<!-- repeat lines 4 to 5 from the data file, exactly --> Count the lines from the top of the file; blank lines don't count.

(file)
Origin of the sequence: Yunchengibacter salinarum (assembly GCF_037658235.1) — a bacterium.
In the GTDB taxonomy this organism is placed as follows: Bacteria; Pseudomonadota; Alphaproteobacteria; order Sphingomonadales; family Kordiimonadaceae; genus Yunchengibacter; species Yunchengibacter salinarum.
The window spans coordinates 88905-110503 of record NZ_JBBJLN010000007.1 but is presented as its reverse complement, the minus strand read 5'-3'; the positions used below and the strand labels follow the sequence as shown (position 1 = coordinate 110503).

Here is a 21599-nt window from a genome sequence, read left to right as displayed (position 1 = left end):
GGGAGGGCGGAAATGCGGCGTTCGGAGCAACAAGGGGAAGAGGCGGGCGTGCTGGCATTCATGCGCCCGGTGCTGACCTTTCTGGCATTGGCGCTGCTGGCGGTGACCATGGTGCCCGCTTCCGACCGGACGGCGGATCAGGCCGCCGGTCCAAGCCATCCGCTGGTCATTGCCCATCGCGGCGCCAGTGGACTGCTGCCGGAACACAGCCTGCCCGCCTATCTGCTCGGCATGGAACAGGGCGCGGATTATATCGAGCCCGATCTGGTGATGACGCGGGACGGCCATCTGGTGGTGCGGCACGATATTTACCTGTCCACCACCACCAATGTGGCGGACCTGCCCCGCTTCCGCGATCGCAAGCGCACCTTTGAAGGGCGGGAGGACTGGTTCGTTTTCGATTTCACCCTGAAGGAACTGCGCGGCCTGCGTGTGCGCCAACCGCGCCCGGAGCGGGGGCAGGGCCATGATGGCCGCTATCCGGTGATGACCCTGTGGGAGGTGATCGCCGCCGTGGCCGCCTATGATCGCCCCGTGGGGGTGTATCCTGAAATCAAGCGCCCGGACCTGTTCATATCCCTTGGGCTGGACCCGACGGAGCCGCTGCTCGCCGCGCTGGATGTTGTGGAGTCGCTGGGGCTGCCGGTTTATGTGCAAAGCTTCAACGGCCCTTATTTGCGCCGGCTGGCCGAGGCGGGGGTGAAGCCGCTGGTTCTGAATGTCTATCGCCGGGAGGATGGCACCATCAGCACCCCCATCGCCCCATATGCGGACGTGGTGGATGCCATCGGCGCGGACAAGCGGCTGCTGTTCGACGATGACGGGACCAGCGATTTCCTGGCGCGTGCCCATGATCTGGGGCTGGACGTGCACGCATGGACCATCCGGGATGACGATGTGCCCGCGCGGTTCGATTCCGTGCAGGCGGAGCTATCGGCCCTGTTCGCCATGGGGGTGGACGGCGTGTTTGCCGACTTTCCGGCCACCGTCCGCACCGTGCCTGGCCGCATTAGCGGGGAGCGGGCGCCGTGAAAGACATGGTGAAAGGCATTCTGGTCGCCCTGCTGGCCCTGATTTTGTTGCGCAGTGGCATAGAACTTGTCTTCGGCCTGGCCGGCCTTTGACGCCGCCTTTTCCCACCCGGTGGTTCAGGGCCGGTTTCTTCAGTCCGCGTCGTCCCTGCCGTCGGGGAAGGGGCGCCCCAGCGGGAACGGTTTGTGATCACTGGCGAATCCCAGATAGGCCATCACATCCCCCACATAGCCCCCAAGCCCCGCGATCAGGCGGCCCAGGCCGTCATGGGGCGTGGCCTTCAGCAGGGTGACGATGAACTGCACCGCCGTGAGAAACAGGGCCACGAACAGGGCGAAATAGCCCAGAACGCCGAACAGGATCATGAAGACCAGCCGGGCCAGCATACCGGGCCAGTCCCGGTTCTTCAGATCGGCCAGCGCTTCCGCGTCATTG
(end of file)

Here is a 21599-nt window from a genome sequence, read left to right as displayed (position 1 = left end):
GGGAGGGCGGAAATGCGGCGTTCGGAGCAACAAGGGGAAGAGGCGGGCGTGCTGGCATTCATGCGCCCGGTGCTGACCTTTCTGGCATTGGCGCTGCTGGCGGTGACCATGGTGCCCGCTTCCGACCGGACGGCGGATCAGGCCGCCGGTCCAAGCCATCCGCTGGTCATTGCCCATCGCGGCGCCAGTGGACTGCTGCCGGAACACAGCCTGCCCGCCTATCTGCTCGGCATGGAACAGGGCGCGGATTATATCGAGCCCGATCTGGTGATGACGCGGGACGGCCATCTGGTGGTGCGGCACGATATTTACCTGTCCACCACCACCAATGTGGCGGACCTGCCCCGCTTCCGCGATCGCAAGCGCACCTTTGAAGGGCGGGAGGACTGGTTCGTTTTCGATTTCACCCTGAAGGAACTGCGCGGCCTGCGTGTGCGCCAACCGCGCCCGGAGCGGGGGCAGGGCCATGATGGCCGCTATCCGGTGATGACCCTGTGGGAGGTGATCGCCGCCGTGGCCGCCTATGATCGCCCCGTGGGGGTGTATCCTGAAATCAAGCGCCCGGACCTGTTCATATCCCTTGGGCTGGACCCGACGGAGCCGCTGCTCGCCGCGCTGGATGTTGTGGAGTCGCTGGGGCTGCCGGTTTATGTGCAAAGCTTCAACGGCCCTTATTTGCGCCGGCTGGCCGAGGCGGGGGTGAAGCCGCTGGTTCTGAATGTCTATCGCCGGGAGGATGGCACCATCAGCACCCCCATCGCCCCATATGCGGACGTGGTGGATGCCATCGGCGCGGACAAGCGGCTGCTGTTCGACGATGACGGGACCAGCGATTTCCTGGCGCGTGCCCATGATCTGGGGCTGGACGTGCACGCATGGACCATCCGGGATGACGATGTGCCCGCGCGGTTCGATTCCGTGCAGGCGGAGCTATCGGCCCTGTTCGCCATGGGGGTGGACGGCGTGTTTGCCGACTTTCCGGCCACCGTCCGCACCGTGCCTGGCCGCATTAGCGGGGAGCGGGCGCCGTGAAAGACATGGTGAAAGGCATTCTGGTCGCCCTGCTGGCCCTGATTTTGTTGCGCAGTGGCATAGAACTTGTCTTCGGCCTGGCCGGCCTTTGACGCCGCCTTTTCCCACCCGGTGGTTCAGGGCCGGTTTCTTCAGTCCGCGTCGTCCCTGCCGTCGGGGAAGGGGCGCCCCAGCGGGAACGGTTTGTGATCACTGGCGAATCCCAGATAGGCCATCACATCCCCCACATAGCCCCCAAGCCCCGCGATCAGGCGGCCCAGGCCGTCATGGGGCGTGGCCTTCAGCAGGGTGACGATGAACTGCACCGCCGTGAGAAACAGGGCCACGAACAGGGCGAAATAGCCCAGAACGCCGAACAGGATCATGAAGACCAGCCGGGCCAGCATACCGGGCCAGTCCCGGTTCTTCAGATCGGCCAGCGCTTCCGCGTCATTG